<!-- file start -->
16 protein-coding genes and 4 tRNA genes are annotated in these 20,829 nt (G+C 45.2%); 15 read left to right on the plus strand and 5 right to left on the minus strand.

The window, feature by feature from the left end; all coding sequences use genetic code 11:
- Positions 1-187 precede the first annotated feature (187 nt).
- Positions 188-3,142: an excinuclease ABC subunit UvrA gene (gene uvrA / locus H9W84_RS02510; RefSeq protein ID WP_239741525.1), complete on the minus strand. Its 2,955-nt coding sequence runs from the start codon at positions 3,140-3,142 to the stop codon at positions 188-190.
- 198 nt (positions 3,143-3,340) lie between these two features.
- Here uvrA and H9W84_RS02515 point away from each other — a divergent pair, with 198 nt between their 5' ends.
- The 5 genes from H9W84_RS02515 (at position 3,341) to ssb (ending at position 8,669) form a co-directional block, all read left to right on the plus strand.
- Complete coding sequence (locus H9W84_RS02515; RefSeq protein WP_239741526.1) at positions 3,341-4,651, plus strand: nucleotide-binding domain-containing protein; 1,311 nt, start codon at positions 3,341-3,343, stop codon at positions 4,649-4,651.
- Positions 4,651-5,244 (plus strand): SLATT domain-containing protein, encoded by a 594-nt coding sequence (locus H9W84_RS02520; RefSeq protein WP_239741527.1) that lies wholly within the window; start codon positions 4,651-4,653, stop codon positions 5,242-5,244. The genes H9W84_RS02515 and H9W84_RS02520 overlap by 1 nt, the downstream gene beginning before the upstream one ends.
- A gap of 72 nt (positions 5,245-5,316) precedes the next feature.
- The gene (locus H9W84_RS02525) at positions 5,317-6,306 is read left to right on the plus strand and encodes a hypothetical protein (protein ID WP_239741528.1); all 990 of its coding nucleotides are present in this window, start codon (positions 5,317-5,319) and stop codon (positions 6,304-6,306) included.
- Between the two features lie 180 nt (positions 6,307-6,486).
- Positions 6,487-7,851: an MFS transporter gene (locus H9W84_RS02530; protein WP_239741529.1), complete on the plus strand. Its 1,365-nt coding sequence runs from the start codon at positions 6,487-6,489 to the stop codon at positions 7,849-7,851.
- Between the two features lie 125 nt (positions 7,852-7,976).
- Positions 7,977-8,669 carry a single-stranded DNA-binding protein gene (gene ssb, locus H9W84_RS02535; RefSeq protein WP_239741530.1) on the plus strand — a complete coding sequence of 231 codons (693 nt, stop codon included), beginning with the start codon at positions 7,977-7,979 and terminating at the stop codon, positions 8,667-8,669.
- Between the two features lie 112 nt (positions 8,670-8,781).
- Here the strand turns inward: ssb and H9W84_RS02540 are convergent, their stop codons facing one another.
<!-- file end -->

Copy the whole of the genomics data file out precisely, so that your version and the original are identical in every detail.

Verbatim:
16 protein-coding genes and 4 tRNA genes are annotated in these 20,829 nt (G+C 45.2%); 15 read left to right on the plus strand and 5 right to left on the minus strand.

The window, feature by feature from the left end; all coding sequences use genetic code 11:
- Positions 1-187 precede the first annotated feature (187 nt).
- Positions 188-3,142: an excinuclease ABC subunit UvrA gene (gene uvrA / locus H9W84_RS02510; RefSeq protein ID WP_239741525.1), complete on the minus strand. Its 2,955-nt coding sequence runs from the start codon at positions 3,140-3,142 to the stop codon at positions 188-190.
- 198 nt (positions 3,143-3,340) lie between these two features.
- Here uvrA and H9W84_RS02515 point away from each other — a divergent pair, with 198 nt between their 5' ends.
- The 5 genes from H9W84_RS02515 (at position 3,341) to ssb (ending at position 8,669) form a co-directional block, all read left to right on the plus strand.
- Complete coding sequence (locus H9W84_RS02515; RefSeq protein WP_239741526.1) at positions 3,341-4,651, plus strand: nucleotide-binding domain-containing protein; 1,311 nt, start codon at positions 3,341-3,343, stop codon at positions 4,649-4,651.
- Positions 4,651-5,244 (plus strand): SLATT domain-containing protein, encoded by a 594-nt coding sequence (locus H9W84_RS02520; RefSeq protein WP_239741527.1) that lies wholly within the window; start codon positions 4,651-4,653, stop codon positions 5,242-5,244. The genes H9W84_RS02515 and H9W84_RS02520 overlap by 1 nt, the downstream gene beginning before the upstream one ends.
- A gap of 72 nt (positions 5,245-5,316) precedes the next feature.
- The gene (locus H9W84_RS02525) at positions 5,317-6,306 is read left to right on the plus strand and encodes a hypothetical protein (protein ID WP_239741528.1); all 990 of its coding nucleotides are present in this window, start codon (positions 5,317-5,319) and stop codon (positions 6,304-6,306) included.
- Between the two features lie 180 nt (positions 6,307-6,486).
- Positions 6,487-7,851: an MFS transporter gene (locus H9W84_RS02530; protein WP_239741529.1), complete on the plus strand. Its 1,365-nt coding sequence runs from the start codon at positions 6,487-6,489 to the stop codon at positions 7,849-7,851.
- Between the two features lie 125 nt (positions 7,852-7,976).
- Positions 7,977-8,669 carry a single-stranded DNA-binding protein gene (gene ssb, locus H9W84_RS02535; RefSeq protein WP_239741530.1) on the plus strand — a complete coding sequence of 231 codons (693 nt, stop codon included), beginning with the start codon at positions 7,977-7,979 and terminating at the stop codon, positions 8,667-8,669.
- Between the two features lie 112 nt (positions 8,670-8,781).
- Here the strand turns inward: ssb and H9W84_RS02540 are convergent, their stop codons facing one another.